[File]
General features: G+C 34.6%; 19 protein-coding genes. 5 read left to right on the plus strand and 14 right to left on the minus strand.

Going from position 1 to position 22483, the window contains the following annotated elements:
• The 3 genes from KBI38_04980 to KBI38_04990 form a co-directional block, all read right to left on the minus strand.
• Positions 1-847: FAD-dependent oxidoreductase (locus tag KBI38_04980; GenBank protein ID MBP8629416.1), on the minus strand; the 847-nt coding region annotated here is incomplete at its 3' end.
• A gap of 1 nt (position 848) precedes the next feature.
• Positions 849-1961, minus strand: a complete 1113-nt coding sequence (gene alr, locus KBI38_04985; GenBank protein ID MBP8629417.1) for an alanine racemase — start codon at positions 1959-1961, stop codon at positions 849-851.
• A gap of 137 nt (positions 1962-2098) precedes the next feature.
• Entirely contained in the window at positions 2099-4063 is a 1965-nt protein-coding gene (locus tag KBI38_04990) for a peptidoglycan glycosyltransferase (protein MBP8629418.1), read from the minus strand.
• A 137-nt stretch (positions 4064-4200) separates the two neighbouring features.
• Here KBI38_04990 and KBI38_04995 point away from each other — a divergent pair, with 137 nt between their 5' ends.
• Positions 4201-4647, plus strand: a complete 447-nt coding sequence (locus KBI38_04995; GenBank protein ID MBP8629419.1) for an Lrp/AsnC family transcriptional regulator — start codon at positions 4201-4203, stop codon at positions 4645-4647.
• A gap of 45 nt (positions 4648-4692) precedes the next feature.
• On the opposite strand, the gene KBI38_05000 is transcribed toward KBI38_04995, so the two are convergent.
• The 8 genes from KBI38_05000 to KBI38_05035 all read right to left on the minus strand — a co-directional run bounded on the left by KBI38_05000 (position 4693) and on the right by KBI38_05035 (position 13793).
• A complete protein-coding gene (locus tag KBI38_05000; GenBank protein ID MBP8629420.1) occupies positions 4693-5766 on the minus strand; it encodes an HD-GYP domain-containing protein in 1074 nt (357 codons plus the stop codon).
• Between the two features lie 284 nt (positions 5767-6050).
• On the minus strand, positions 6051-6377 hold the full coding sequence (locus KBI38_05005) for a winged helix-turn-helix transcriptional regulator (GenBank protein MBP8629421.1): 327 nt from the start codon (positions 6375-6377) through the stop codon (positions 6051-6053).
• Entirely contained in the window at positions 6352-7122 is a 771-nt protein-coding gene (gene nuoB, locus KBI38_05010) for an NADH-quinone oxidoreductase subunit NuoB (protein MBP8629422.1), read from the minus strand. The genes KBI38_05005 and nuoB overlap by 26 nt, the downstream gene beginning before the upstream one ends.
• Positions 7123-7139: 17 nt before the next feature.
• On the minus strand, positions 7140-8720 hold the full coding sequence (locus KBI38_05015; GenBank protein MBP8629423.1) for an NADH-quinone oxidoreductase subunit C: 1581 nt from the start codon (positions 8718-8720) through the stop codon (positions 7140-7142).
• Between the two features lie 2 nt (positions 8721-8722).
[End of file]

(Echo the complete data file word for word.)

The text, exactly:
General features: G+C 34.6%; 19 protein-coding genes. 5 read left to right on the plus strand and 14 right to left on the minus strand.

Going from position 1 to position 22483, the window contains the following annotated elements:
• The 3 genes from KBI38_04980 to KBI38_04990 form a co-directional block, all read right to left on the minus strand.
• Positions 1-847: FAD-dependent oxidoreductase (locus tag KBI38_04980; GenBank protein ID MBP8629416.1), on the minus strand; the 847-nt coding region annotated here is incomplete at its 3' end.
• A gap of 1 nt (position 848) precedes the next feature.
• Positions 849-1961, minus strand: a complete 1113-nt coding sequence (gene alr, locus KBI38_04985; GenBank protein ID MBP8629417.1) for an alanine racemase — start codon at positions 1959-1961, stop codon at positions 849-851.
• A gap of 137 nt (positions 1962-2098) precedes the next feature.
• Entirely contained in the window at positions 2099-4063 is a 1965-nt protein-coding gene (locus tag KBI38_04990) for a peptidoglycan glycosyltransferase (protein MBP8629418.1), read from the minus strand.
• A 137-nt stretch (positions 4064-4200) separates the two neighbouring features.
• Here KBI38_04990 and KBI38_04995 point away from each other — a divergent pair, with 137 nt between their 5' ends.
• Positions 4201-4647, plus strand: a complete 447-nt coding sequence (locus KBI38_04995; GenBank protein ID MBP8629419.1) for an Lrp/AsnC family transcriptional regulator — start codon at positions 4201-4203, stop codon at positions 4645-4647.
• A gap of 45 nt (positions 4648-4692) precedes the next feature.
• On the opposite strand, the gene KBI38_05000 is transcribed toward KBI38_04995, so the two are convergent.
• The 8 genes from KBI38_05000 to KBI38_05035 all read right to left on the minus strand — a co-directional run bounded on the left by KBI38_05000 (position 4693) and on the right by KBI38_05035 (position 13793).
• A complete protein-coding gene (locus tag KBI38_05000; GenBank protein ID MBP8629420.1) occupies positions 4693-5766 on the minus strand; it encodes an HD-GYP domain-containing protein in 1074 nt (357 codons plus the stop codon).
• Between the two features lie 284 nt (positions 5767-6050).
• On the minus strand, positions 6051-6377 hold the full coding sequence (locus KBI38_05005) for a winged helix-turn-helix transcriptional regulator (GenBank protein MBP8629421.1): 327 nt from the start codon (positions 6375-6377) through the stop codon (positions 6051-6053).
• Entirely contained in the window at positions 6352-7122 is a 771-nt protein-coding gene (gene nuoB, locus KBI38_05010) for an NADH-quinone oxidoreductase subunit NuoB (protein MBP8629422.1), read from the minus strand. The genes KBI38_05005 and nuoB overlap by 26 nt, the downstream gene beginning before the upstream one ends.
• Positions 7123-7139: 17 nt before the next feature.
• On the minus strand, positions 7140-8720 hold the full coding sequence (locus KBI38_05015; GenBank protein MBP8629423.1) for an NADH-quinone oxidoreductase subunit C: 1581 nt from the start codon (positions 8718-8720) through the stop codon (positions 7140-7142).
• Between the two features lie 2 nt (positions 8721-8722).